Welcome to the Learning Through Technology (LT2) web site! |
The Learning Through Technology (LT2) web site was constructed by the College Level One Team, as a resource for Science, Mathematics, Engineering and Technology (SMET) instructors. The site features information designed to provide knowledge on technologies in use, and how this technology can impact and enhance student learning. We focused on technologies with a preference for those that were student-centered, and where the use of this technology had a clear and measurable effect on learning.
To analyze and filter the myriad of technologies, we considered Chickering's and Gamson's "Seven Principles for Good Practice in Undergraduate Education" such that only those technologies that accomplished one or more of these principles were examined. The Seven Principles for Good Practice in Undergraduate Education can be summarized as:
- Encouraging student-faculty contact
- Encouraging cooperation among students
- Encouraging active learning
- Giving prompt feedback
- Emphasizing time on task
- Communicating high expectations
- Respecting diverse talents and ways of learning
We also considered the individuals who used the technologies, and focused on those individuals who were bricoleurs. Bricoleur is a French term for a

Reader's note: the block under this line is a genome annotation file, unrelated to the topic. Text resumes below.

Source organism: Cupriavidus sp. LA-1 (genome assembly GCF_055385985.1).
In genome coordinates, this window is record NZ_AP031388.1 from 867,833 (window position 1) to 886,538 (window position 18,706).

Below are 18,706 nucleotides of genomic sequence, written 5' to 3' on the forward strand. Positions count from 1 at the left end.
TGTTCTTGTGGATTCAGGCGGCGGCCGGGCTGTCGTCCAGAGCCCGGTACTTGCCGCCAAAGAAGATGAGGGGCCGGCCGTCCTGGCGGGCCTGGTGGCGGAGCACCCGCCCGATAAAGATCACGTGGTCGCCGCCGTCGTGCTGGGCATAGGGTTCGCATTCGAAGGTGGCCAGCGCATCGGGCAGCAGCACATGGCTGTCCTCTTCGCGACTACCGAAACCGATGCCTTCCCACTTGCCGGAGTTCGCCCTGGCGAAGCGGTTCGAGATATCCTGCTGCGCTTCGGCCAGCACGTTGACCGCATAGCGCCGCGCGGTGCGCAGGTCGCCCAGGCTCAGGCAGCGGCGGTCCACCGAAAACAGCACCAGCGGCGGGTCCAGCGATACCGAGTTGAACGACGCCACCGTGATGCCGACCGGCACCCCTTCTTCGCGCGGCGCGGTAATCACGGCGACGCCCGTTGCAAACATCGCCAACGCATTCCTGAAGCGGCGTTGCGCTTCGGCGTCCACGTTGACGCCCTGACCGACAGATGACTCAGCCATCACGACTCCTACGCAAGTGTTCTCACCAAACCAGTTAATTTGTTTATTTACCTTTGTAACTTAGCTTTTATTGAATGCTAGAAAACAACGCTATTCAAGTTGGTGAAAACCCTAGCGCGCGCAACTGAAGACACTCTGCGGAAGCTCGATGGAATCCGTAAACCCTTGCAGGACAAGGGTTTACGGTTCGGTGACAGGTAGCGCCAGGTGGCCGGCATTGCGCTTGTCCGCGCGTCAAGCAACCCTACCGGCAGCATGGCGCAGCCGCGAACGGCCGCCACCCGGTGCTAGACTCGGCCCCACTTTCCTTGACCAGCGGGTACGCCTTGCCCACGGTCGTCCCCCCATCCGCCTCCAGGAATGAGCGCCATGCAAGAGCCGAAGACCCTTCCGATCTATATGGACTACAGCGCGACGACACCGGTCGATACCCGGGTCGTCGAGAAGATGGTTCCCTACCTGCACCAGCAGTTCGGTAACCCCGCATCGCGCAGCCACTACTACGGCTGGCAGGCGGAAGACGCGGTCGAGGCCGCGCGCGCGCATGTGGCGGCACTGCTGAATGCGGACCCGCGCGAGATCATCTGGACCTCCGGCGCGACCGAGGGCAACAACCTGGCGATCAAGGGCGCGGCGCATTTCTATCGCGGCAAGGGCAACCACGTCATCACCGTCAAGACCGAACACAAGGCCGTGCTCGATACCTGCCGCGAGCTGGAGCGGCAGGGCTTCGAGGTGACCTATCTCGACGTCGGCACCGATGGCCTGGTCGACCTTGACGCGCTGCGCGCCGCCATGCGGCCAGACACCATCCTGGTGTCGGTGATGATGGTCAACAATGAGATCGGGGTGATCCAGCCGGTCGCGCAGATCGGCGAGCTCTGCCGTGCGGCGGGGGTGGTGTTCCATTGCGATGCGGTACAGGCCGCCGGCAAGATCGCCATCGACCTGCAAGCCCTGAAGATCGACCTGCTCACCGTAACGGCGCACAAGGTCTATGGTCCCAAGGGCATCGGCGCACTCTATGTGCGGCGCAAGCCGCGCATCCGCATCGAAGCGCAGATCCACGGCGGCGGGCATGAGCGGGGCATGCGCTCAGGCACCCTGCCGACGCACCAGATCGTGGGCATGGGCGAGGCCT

person who is adept at finding-or simply recognizing in their environment-resources that can be used to build something they believe is important, and then putting them together in some "right" combination to achieve their goals. Another way to think of bricoleurs is to consider the great chefs in the culinary world: Entrepreneurial, dynamic individuals who can create a masterpiece meal with leftovers and odds-and-ends, and a large dash of creativity.
In our case studies, we also carefully thought about whether the technology had a clear and measurable effect on learning. Hence, assessments of student learning, both formative and summative, was an important component in understanding the efficacy of this technology. Formative assessment can be either formal or informal, often represents "snapshots" in the student's learning process, and is usually gathered by the instructor. It is often used as feedback to both the instructor and student. It provides instructors feedback on how and what the students are learning which can then be used to immediately adjust and improve the instructor's teaching efforts. Students also receive feedback in a non-threatening way since most formative assessments have little impact on grades. Summative assessments are the more "traditional" assessment activities like exams and quizzes. They are formal, represent a longer timeline, often impact grades decisively, and are often used to demonstrate where a student has accomplished the learning goals for the course. Unlike formative assessments, summative ones usually can't be used as a "fine-tuning" tool for the course in mid-semester.
For more on what's in our website, go to the Web Contents.